If none of the applications has flaws, it results in zero rejection. In that case, a company offers fully complete applications on a first-come, first-served basis, and the remaining applications are allotted on a pro-rata basis.
- Lottery Allotment + Rejection
Companies often opt for a lottery system to allot shares in case of oversubscription. In this case, the company allots a total number of issued lots/ shares to a select number of investors chosen via a computerized lottery draw. The rest of the applicants are rejected, and their subscription money is returned.
As per the SEBI, companies are allowed to allot through a lottery. However, in that case, each investor selected through the lottery will be allotted a minimum of 1 lot of shares.
How to Subscribe for an IPO?
It is important to have a clear idea about the subscription process for an IPO. As an investor, you may understand how to buy a share and add it to your portfolio; however, the process of subscribing to an IPO is not the same. Follow the steps given below to apply for an IPO:
- Pre-Subscription Process
Here are the steps you need to follow to prepare for an IPO:
- Broker Selection
You should select a good broker with an efficient online brokerage platform. A reputable broker will offer a trading account that provides a seamless experience and helpful customer service. It is also possible to apply offline via a broker or a bank.
- Access to a Demat Account
As per the SEBI, a Demat account is necessary for all investors to keep all their securities in one account. Before investing in an IPO, ensure that you have a Demat account to hold shares and a trading account for selling/buying them.
- Budget Selection
Before applying for an IPO, allot a budget for your investment. The number of lots you apply for will be determined by this.
- Subscription Process for an IPO
Follow these steps to apply for an IPO:
- Do Your Research
Research is one of the key steps to investing in an IPO successfully. After completing the broker and Demat account opening process, you should research and understand basic concepts about the IPO. Learn about the fundamentals of the company, its market position, strengths, and weaknesses.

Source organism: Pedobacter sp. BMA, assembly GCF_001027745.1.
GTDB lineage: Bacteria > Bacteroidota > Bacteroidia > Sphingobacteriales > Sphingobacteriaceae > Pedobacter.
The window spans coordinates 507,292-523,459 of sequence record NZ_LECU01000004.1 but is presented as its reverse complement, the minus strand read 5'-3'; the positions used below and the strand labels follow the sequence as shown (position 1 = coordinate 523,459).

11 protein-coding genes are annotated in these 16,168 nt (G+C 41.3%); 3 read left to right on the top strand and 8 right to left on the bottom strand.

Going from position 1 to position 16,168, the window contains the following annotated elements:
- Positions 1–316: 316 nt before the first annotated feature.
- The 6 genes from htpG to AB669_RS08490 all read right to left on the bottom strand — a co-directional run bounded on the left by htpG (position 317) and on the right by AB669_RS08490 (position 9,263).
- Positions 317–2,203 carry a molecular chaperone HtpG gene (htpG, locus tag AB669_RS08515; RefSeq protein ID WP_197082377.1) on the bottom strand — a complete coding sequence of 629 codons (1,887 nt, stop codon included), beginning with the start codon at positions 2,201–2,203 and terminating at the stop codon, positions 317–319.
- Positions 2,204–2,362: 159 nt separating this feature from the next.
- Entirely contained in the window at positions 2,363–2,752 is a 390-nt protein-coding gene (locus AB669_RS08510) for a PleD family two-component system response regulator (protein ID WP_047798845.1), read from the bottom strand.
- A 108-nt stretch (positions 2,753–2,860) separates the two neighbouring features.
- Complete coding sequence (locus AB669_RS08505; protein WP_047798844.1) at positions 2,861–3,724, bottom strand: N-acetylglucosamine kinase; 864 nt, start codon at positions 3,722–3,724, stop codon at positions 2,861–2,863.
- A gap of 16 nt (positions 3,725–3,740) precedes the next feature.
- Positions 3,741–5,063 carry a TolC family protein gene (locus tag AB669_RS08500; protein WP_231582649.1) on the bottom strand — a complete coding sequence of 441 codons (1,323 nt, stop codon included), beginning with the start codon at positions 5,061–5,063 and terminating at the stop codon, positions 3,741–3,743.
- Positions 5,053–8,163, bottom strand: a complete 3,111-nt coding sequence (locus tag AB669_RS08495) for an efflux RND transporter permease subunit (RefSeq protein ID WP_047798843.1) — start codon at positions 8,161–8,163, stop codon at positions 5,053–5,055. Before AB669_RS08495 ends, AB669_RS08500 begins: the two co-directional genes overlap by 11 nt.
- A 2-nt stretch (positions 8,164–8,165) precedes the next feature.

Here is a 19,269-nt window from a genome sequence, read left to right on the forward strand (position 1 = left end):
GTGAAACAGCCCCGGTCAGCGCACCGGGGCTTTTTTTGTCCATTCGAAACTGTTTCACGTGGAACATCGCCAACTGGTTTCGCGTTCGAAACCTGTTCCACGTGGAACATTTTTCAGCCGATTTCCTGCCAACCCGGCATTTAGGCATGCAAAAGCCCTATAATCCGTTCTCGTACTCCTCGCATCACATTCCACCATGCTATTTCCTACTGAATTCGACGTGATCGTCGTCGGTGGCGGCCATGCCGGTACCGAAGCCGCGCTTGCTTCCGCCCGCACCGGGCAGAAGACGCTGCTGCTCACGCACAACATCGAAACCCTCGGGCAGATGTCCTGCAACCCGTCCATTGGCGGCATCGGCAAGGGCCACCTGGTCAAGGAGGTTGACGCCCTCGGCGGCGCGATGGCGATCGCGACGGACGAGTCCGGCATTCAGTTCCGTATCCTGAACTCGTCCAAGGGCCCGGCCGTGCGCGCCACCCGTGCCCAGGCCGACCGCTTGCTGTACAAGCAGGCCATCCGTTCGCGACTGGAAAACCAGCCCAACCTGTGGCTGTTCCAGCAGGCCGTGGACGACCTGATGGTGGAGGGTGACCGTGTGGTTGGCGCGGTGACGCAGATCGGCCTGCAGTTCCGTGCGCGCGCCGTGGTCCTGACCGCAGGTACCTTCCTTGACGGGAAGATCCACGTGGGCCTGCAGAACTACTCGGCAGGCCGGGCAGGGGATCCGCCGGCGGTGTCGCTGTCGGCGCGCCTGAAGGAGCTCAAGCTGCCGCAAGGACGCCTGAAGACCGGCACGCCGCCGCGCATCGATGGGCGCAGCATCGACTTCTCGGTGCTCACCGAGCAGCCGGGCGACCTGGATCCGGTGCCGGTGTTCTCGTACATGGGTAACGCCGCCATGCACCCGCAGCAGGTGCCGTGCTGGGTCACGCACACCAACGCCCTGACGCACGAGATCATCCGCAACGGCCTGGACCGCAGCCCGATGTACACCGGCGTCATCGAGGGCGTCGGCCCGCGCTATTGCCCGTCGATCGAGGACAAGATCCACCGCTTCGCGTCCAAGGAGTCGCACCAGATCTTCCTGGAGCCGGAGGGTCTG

- Finalising an IPO
After completing your research, you should select the most suitable IPO and stay updated about the company and IPO-related announcements. You should know its launch date, allotted lot, minimum lot size, etc., and stay updated about any news on the company.
- Fund Transfer
To successfully apply for an IPO, you should have funds in your bank account. You can make payments through the account by entering the UPI ID.
A payment made to an IPO is secured by the ASBA (Application Supported by Blocked Amount) protocol. It blocks the funds in your account and debits them only when you receive the IPO allotment.
- Apply for IPO
Once you are ready for your IPO investment, wait for the launch date. When the IPO launches, complete the necessary steps and apply for the IPO with the help of your broker of choice. It is better to apply as early as possible to increase your allotment chances.
It is crucial to have proper documents like PAN and Aadhaar card and contact details like email ID, phone number, and bank account number to open a Demat account and apply for an IPO.
When an IPO is oversubscribed, applicants are usually allotted a minimum of 1 lot of shares to ensure fair distribution. In this case, several investors may be rejected based on a lottery and they will not get any shares.
Applications that have not met all requirements can be rejected straight away in case of oversubscription. You can maximise your chances of getting an allotment by ensuring no faults in your application and applying as soon as the IPO opens.
Frequently Asked Question
What is the maximum investment for an IPO?
The maximum investment for a retail investor in an IPO is limited to a sum of ₹2 lakhs. This amount is as per the instructions of SEBI.
What is the difference between institutional and non-institutional investors?
Institutional and non-institutional investors (NII) are differentiated based on their scale of investment and operations. Institutional investors are large-scale financial companies like mutual funds, financial institutions, and other professionally managed funds.
NIIs are individual businesses and firms that invest in IPOs. These investors are not registered under SEBI, unlike institutional investors. NIIs are also willing to invest more than ₹2 lakhs, unlike retail investors.
What is the minimum investment for an IPO?
The minimum investment is not fixed as per SEBI. It is as per the minimum lot size and price per share of a particular IPO as stated in its draft papers. IPOs often have a minimum investment amount, and as per that requirement, investors buy IPO subscriptions in lots. Generally, the minimum amount is kept between Rs. 14,000 – Rs. 15,000.
Who are retail investors?
Retail or individual investors are those who invest in the market for personal financial gain and through a PAN-linked Demat account. These investors do not invest or manage market investments on behalf of any 3rd party. As per SEBI, such investors are limited to a maximum investment of ₹2 lakhs for IPO subscription.